First: why is there a secret morgue near Joplin, MO? Police railroaded a CNN crew away from the place in this video:
Everyone knows there were tornadoes in Joplin and everyone knows there were many victims. Anyone who thinks about it, and puts in the context of other stories we've heard, knows that there's probably some amount of collecting body parts and trying to match them into sets of remains that can be given an identity. I'm sure some of the bodies are in a condition that family members wouldn't want pictures of. But I don't think people want to watch that; I think most people are just curious about the magnitude of the tragedy. I can understand you don't want cameras in there in respect to the survivors, but to essentially make the entire thing secret? Why not just have a spokesman outside or in a nearby place to talk with the news media? This is the sort of total blackout secrecy tactics the CIA and NRO use: just make everything secret.
The next story is about the terrible crime of pruning your trees on your own commercial property:
The church was fined $100 per branch cut for excessive pruning, bringing the violation to $4,000.$100 per branch? The "City of Trees" (Charlotte, NC, by the way) will get rid of the fine if they destroy the trees and replace them. No, really.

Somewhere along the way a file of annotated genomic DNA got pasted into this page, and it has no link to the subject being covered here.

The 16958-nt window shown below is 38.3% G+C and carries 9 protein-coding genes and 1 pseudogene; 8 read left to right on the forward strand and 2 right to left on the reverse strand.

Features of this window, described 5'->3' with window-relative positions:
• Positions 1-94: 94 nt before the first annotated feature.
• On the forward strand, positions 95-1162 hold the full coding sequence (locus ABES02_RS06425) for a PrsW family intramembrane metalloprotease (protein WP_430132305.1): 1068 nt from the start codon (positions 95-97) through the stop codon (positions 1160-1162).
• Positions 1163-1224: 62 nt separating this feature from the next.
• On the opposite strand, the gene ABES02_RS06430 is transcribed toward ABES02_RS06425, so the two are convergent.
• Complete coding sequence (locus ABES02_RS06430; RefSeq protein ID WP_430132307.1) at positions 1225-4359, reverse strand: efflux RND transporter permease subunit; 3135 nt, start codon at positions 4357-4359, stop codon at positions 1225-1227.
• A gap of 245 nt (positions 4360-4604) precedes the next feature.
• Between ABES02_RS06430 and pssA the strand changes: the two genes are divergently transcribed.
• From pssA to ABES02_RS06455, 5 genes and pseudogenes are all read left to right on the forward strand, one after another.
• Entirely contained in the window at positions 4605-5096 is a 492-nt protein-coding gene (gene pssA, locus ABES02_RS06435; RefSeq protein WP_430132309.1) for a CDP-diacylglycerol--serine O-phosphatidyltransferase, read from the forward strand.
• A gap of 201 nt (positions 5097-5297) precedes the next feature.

The fine will be dropped if the church replaces each of the improperly pruned trees, said Tom Johnson, senior urban forester for city of Charlotte Land Development Division.I'm speechless. So if you let the trees grow back the pruned branches, (which is why you prune a tree, after all) that's a $4000 fine, but if you kill the tree and buy a replacement, that's better? Did a nursery write this law?
As Borepatch says, North Carolina used to be a nice place, now it's doing its best to become the Massachusetts of Dixie.
Finally, the story about the Department of Fatherland Security's "Future Crime"-like FAST system is getting wider circulation and made "The Blaze" today. This is the system that they plan to use at bowl games and other big sporting events that they think are terrorist targets. Or places to round up Threepers, Bitter Clingers and other anti-regime groups.
The system strikes me as a lie detector (polygraph) in different clothes. The way they say it works is to examine your physiological responses and compare it to expected values, which is exactly what a polygraph does. In other words, like all polygraphs, it works by intimidating you into thinking it works.
It always struck me as funny that on one hand, the government gave polygraph tests to all sorts of employees, while on the other hand, the three letter agencies were teaching classes in how not to get caught by a polygraph. "Lie detector" tests are inadmissible in courts because the technology has basically been discredited (summary here - but just Google or Bing "beat polygraph") for more.
And what do all of these stories have in common? The Government knows better than you, is there to protect you from yourself, and will send police to enforce that.